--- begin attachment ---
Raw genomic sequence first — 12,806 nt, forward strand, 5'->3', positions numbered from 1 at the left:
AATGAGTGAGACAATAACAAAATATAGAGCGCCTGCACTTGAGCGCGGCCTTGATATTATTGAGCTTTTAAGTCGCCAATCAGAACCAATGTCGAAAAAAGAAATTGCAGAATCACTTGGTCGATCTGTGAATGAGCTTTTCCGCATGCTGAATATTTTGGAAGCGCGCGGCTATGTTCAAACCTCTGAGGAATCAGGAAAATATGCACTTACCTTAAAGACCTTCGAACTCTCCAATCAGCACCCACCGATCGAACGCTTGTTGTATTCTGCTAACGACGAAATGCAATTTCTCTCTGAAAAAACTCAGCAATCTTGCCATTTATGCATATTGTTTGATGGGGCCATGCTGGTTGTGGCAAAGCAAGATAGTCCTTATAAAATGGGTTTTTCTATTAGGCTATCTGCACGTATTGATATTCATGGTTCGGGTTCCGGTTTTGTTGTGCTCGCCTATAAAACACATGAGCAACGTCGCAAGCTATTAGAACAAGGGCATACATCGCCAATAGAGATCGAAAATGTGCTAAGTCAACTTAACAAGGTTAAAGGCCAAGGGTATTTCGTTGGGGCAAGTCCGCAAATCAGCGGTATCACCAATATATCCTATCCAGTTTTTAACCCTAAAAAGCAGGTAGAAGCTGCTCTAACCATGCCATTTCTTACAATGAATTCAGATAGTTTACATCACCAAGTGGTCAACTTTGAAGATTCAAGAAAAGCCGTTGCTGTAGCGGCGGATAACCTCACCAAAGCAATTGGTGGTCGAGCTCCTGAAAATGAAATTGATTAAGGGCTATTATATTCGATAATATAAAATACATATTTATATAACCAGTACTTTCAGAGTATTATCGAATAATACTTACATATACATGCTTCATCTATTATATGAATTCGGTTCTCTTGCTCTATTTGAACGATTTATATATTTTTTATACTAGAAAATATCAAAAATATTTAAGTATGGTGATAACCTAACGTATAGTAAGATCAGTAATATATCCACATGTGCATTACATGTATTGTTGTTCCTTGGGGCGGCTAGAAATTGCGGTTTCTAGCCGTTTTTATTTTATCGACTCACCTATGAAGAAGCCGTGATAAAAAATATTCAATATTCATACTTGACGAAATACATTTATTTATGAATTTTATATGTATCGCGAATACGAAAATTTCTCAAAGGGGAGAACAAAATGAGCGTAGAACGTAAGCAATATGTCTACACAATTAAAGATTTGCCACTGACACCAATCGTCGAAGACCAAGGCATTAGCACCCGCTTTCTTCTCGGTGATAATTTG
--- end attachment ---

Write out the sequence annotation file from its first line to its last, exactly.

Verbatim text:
Raw genomic sequence first — 12,806 nt, forward strand, 5'->3', positions numbered from 1 at the left:
AATGAGTGAGACAATAACAAAATATAGAGCGCCTGCACTTGAGCGCGGCCTTGATATTATTGAGCTTTTAAGTCGCCAATCAGAACCAATGTCGAAAAAAGAAATTGCAGAATCACTTGGTCGATCTGTGAATGAGCTTTTCCGCATGCTGAATATTTTGGAAGCGCGCGGCTATGTTCAAACCTCTGAGGAATCAGGAAAATATGCACTTACCTTAAAGACCTTCGAACTCTCCAATCAGCACCCACCGATCGAACGCTTGTTGTATTCTGCTAACGACGAAATGCAATTTCTCTCTGAAAAAACTCAGCAATCTTGCCATTTATGCATATTGTTTGATGGGGCCATGCTGGTTGTGGCAAAGCAAGATAGTCCTTATAAAATGGGTTTTTCTATTAGGCTATCTGCACGTATTGATATTCATGGTTCGGGTTCCGGTTTTGTTGTGCTCGCCTATAAAACACATGAGCAACGTCGCAAGCTATTAGAACAAGGGCATACATCGCCAATAGAGATCGAAAATGTGCTAAGTCAACTTAACAAGGTTAAAGGCCAAGGGTATTTCGTTGGGGCAAGTCCGCAAATCAGCGGTATCACCAATATATCCTATCCAGTTTTTAACCCTAAAAAGCAGGTAGAAGCTGCTCTAACCATGCCATTTCTTACAATGAATTCAGATAGTTTACATCACCAAGTGGTCAACTTTGAAGATTCAAGAAAAGCCGTTGCTGTAGCGGCGGATAACCTCACCAAAGCAATTGGTGGTCGAGCTCCTGAAAATGAAATTGATTAAGGGCTATTATATTCGATAATATAAAATACATATTTATATAACCAGTACTTTCAGAGTATTATCGAATAATACTTACATATACATGCTTCATCTATTATATGAATTCGGTTCTCTTGCTCTATTTGAACGATTTATATATTTTTTATACTAGAAAATATCAAAAATATTTAAGTATGGTGATAACCTAACGTATAGTAAGATCAGTAATATATCCACATGTGCATTACATGTATTGTTGTTCCTTGGGGCGGCTAGAAATTGCGGTTTCTAGCCGTTTTTATTTTATCGACTCACCTATGAAGAAGCCGTGATAAAAAATATTCAATATTCATACTTGACGAAATACATTTATTTATGAATTTTATATGTATCGCGAATACGAAAATTTCTCAAAGGGGAGAACAAAATGAGCGTAGAACGTAAGCAATATGTCTACACAATTAAAGATTTGCCACTGACACCAATCGTCGAAGACCAAGGCATTAGCACCCGCTTTCTTCTCGGTGATAATTTG